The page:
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Striker47
05-21-2001, 10:39 AM
I tried to write a variable wch ist going bigger and smaller. I used tis code. But the Variable has alywase a size of 1.0 .
Why?
And how can i create a variable, wich i going bigger and smaller?

float groesse = 0.0;
bool trigger = true;


if (trigger = true)
{
groesse += 0.01;
if (groesse = 1.0)
{
trigger = false;
}
}
if (trigger = false)
{
groesse -= 0.01;
if (groesse = 0.0)
{
trigger = true;
}
}

sorry for my bad English

Randolph
05-21-2001, 10:44 AM
I think, you are not a C++ professional. When comparing numbers you should use == operator!

When you type "=" , it means assignment operator, not comparing. This is one of the most common bugs on C++.

[This message has been edited by Randolph (edited 05-21-2001).]

Randolph
05-21-2001, 10:46 AM
More than a half of people on OpenGL.org are not from English-speaking countries. So, dont excuse, you aren't the first.

Striker47
05-21-2001, 10:50 AM
@ Randolph:

What are you thinking, why I postet it into the "BEGINNER" Forum??

Striker47
05-21-2001, 10:55 AM
ok, I changed the code into this:


if (trigger == true)
{
groesse += 0.01;
if (groesse == 1.0)
{
trigger = false;
}
}
if (trigger == false)
{
groesse -= 0.01;
if (groesse == 0.0)
{
trigger = true;
}
}


But ..... It doesn't work. The variable "groesse" is alywas going to be bigger and bigger, but not going to be smaller, when 1.0 is reached.
Can somebody say me why?

Randolph
05-21-2001, 11:09 AM
I see, that you want following:
Variable groesse(i think, this is german for bigger) is 0 at the beginning. Then it increases to 1 and then decreases to 0 again.
The step is 0.01. That's my code for that:

float groesse = 0
while(groesse < 1.0)
{
groesse+=0.01;
//You may do something else after it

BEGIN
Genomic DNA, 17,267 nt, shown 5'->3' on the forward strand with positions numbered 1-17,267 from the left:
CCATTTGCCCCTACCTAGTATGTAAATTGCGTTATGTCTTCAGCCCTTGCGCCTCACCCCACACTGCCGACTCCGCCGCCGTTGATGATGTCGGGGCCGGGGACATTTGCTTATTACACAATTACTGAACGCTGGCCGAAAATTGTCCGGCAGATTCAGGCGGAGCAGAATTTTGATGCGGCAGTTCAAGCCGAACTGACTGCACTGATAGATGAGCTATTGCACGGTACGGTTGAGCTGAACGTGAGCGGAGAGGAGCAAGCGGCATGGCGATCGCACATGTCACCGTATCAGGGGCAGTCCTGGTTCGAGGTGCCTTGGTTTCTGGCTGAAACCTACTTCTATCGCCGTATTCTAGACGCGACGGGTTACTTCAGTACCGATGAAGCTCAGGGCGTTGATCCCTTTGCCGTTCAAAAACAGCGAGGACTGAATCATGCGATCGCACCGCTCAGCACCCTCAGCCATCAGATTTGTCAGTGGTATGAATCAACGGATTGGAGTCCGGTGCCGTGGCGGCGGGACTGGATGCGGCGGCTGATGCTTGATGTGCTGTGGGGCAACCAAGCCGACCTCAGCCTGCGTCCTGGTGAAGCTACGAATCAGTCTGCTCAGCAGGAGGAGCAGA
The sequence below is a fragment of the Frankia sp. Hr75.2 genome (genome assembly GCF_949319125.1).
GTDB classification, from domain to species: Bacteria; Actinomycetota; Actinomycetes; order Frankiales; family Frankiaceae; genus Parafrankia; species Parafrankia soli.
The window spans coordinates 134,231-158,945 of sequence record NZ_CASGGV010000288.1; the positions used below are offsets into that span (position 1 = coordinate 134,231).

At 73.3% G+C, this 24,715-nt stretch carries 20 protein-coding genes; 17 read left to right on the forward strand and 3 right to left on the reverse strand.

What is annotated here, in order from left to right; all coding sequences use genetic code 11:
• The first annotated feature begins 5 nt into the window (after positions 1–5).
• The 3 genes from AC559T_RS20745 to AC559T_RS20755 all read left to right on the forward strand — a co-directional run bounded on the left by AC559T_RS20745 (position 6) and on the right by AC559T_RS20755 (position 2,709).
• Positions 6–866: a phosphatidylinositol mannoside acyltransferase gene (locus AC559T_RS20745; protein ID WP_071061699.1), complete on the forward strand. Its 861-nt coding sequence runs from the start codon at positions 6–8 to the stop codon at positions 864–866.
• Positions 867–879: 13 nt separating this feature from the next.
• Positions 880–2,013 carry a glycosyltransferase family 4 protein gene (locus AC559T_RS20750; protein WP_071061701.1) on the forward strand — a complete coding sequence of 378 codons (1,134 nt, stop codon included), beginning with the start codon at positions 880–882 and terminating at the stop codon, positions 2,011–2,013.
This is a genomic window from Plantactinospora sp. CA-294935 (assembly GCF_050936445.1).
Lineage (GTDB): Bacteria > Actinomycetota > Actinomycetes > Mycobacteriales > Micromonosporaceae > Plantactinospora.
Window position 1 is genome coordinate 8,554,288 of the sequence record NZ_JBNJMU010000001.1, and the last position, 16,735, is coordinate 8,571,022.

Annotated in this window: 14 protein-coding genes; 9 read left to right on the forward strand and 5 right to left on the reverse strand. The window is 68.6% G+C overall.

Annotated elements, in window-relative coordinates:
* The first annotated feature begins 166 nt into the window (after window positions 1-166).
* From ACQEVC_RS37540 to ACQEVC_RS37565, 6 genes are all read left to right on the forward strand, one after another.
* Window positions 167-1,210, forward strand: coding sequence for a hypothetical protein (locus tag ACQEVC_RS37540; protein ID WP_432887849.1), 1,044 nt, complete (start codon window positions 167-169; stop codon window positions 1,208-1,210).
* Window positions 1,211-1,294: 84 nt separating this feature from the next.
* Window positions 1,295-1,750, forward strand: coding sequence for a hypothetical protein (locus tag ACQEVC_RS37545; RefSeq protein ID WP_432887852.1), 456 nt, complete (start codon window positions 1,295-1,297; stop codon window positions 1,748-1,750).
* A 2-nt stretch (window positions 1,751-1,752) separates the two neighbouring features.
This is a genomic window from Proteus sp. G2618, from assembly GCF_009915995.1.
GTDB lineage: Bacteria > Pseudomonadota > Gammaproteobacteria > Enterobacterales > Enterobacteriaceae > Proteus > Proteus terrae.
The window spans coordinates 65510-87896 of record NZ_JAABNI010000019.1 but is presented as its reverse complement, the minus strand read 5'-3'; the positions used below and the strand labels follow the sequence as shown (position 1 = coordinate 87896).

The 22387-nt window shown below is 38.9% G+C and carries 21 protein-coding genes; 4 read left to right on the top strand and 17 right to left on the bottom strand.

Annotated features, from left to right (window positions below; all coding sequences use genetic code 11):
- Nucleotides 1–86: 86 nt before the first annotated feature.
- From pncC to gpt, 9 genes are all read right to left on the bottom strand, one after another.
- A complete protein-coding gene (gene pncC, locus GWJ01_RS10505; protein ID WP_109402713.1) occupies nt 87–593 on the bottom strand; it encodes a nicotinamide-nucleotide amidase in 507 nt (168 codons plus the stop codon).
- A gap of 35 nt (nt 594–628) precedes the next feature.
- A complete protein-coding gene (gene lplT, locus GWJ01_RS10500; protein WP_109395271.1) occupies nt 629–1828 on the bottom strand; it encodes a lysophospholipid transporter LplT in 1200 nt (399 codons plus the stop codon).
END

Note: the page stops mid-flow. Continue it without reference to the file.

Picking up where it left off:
}
while(groesse > 0.0)
{
groesse-=0.01;
//Something else
}

Hope, this will help. If I rightly understood the idea.
I used while loops, because you cant make it work without them. Your code increases groesse by 0.01 but not by 1! So it is always less 1

Striker47
05-21-2001, 11:17 AM
Thanke you!!!

I want to use it to create a box, which is getting bigger and smaller.
THX

Randolph
05-21-2001, 11:26 AM
Dont be angry and excuse me, but I suggest you to read some books on C++ programming. You will waste much less time asking such questions.

Bob
05-21-2001, 12:13 PM
Since you increase the variable by 0.01 I assume you declared the variable as as float or a double. The problem is that these datatypes does not have infinite precision. First, you assign the value of 0.0 to the variable. Then, you increase the value by 0.01, or at least you think you do. But I can tell you this: you don't. 0.01 cannot be represented exactly, neither by a float nor a double. You increase it with a number very close to 0.01. After increasing the variable by 0.01 100 times, you assume it will contain 1.0, but it doesn't. It contains a number very close to 1.0, but not exactly 1.0.

A rule: do never compare a float/double with ==.

Gavin
05-22-2001, 01:02 AM
Bob,
In the case of comparing a say float and int when you assign
float f=1.0;
int i=1;

from what you say f != i
I have never thought about it before.....
And have never come across it..

gav

Bob